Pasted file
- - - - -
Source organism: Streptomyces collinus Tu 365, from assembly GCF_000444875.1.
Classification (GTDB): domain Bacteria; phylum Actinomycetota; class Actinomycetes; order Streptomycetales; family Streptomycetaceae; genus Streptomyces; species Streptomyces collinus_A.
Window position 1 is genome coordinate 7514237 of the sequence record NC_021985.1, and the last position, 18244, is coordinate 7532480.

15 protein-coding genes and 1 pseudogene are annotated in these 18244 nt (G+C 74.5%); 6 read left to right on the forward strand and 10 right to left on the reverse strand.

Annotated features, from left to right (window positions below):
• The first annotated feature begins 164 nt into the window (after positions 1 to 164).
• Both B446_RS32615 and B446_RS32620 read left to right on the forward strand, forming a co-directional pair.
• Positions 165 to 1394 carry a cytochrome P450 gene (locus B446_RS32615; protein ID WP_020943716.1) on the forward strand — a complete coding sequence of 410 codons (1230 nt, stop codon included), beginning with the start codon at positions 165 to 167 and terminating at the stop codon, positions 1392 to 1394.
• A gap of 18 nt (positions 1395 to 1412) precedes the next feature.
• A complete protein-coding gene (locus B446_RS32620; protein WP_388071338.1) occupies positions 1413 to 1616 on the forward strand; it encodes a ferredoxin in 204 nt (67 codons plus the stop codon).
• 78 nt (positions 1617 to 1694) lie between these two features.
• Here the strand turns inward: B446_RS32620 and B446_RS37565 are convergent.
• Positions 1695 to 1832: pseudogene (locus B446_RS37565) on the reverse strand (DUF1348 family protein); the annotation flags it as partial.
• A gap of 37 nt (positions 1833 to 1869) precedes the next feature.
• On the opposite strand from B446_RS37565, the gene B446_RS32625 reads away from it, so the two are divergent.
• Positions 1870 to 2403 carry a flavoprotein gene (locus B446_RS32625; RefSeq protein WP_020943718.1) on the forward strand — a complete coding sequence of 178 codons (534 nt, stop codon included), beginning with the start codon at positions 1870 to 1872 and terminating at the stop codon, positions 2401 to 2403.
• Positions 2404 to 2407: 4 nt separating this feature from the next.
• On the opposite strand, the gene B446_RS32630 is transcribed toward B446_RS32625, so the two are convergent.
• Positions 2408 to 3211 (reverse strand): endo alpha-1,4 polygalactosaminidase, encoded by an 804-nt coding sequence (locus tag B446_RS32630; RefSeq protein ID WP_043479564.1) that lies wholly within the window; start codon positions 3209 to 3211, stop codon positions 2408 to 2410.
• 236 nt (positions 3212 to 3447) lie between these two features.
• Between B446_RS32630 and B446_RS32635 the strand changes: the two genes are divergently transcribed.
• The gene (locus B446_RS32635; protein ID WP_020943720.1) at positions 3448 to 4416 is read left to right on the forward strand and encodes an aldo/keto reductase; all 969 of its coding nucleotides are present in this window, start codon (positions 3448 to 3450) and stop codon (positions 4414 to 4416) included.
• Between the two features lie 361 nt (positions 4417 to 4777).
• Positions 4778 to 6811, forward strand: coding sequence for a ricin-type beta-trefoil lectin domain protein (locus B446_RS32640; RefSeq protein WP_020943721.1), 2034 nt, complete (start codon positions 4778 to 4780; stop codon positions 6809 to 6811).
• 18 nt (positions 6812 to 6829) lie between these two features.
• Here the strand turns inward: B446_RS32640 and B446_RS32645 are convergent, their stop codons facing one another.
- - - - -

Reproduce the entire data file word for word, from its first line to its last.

Source organism: Streptomyces collinus Tu 365, from assembly GCF_000444875.1.
Classification (GTDB): domain Bacteria; phylum Actinomycetota; class Actinomycetes; order Streptomycetales; family Streptomycetaceae; genus Streptomyces; species Streptomyces collinus_A.
Window position 1 is genome coordinate 7514237 of the sequence record NC_021985.1, and the last position, 18244, is coordinate 7532480.

15 protein-coding genes and 1 pseudogene are annotated in these 18244 nt (G+C 74.5%); 6 read left to right on the forward strand and 10 right to left on the reverse strand.

Annotated features, from left to right (window positions below):
• The first annotated feature begins 164 nt into the window (after positions 1 to 164).
• Both B446_RS32615 and B446_RS32620 read left to right on the forward strand, forming a co-directional pair.
• Positions 165 to 1394 carry a cytochrome P450 gene (locus B446_RS32615; protein ID WP_020943716.1) on the forward strand — a complete coding sequence of 410 codons (1230 nt, stop codon included), beginning with the start codon at positions 165 to 167 and terminating at the stop codon, positions 1392 to 1394.
• A gap of 18 nt (positions 1395 to 1412) precedes the next feature.
• A complete protein-coding gene (locus B446_RS32620; protein WP_388071338.1) occupies positions 1413 to 1616 on the forward strand; it encodes a ferredoxin in 204 nt (67 codons plus the stop codon).
• 78 nt (positions 1617 to 1694) lie between these two features.
• Here the strand turns inward: B446_RS32620 and B446_RS37565 are convergent.
• Positions 1695 to 1832: pseudogene (locus B446_RS37565) on the reverse strand (DUF1348 family protein); the annotation flags it as partial.
• A gap of 37 nt (positions 1833 to 1869) precedes the next feature.
• On the opposite strand from B446_RS37565, the gene B446_RS32625 reads away from it, so the two are divergent.
• Positions 1870 to 2403 carry a flavoprotein gene (locus B446_RS32625; RefSeq protein WP_020943718.1) on the forward strand — a complete coding sequence of 178 codons (534 nt, stop codon included), beginning with the start codon at positions 1870 to 1872 and terminating at the stop codon, positions 2401 to 2403.
• Positions 2404 to 2407: 4 nt separating this feature from the next.
• On the opposite strand, the gene B446_RS32630 is transcribed toward B446_RS32625, so the two are convergent.
• Positions 2408 to 3211 (reverse strand): endo alpha-1,4 polygalactosaminidase, encoded by an 804-nt coding sequence (locus tag B446_RS32630; RefSeq protein ID WP_043479564.1) that lies wholly within the window; start codon positions 3209 to 3211, stop codon positions 2408 to 2410.
• 236 nt (positions 3212 to 3447) lie between these two features.
• Between B446_RS32630 and B446_RS32635 the strand changes: the two genes are divergently transcribed.
• The gene (locus B446_RS32635; protein ID WP_020943720.1) at positions 3448 to 4416 is read left to right on the forward strand and encodes an aldo/keto reductase; all 969 of its coding nucleotides are present in this window, start codon (positions 3448 to 3450) and stop codon (positions 4414 to 4416) included.
• Between the two features lie 361 nt (positions 4417 to 4777).
• Positions 4778 to 6811, forward strand: coding sequence for a ricin-type beta-trefoil lectin domain protein (locus B446_RS32640; RefSeq protein WP_020943721.1), 2034 nt, complete (start codon positions 4778 to 4780; stop codon positions 6809 to 6811).
• 18 nt (positions 6812 to 6829) lie between these two features.
• Here the strand turns inward: B446_RS32640 and B446_RS32645 are convergent, their stop codons facing one another.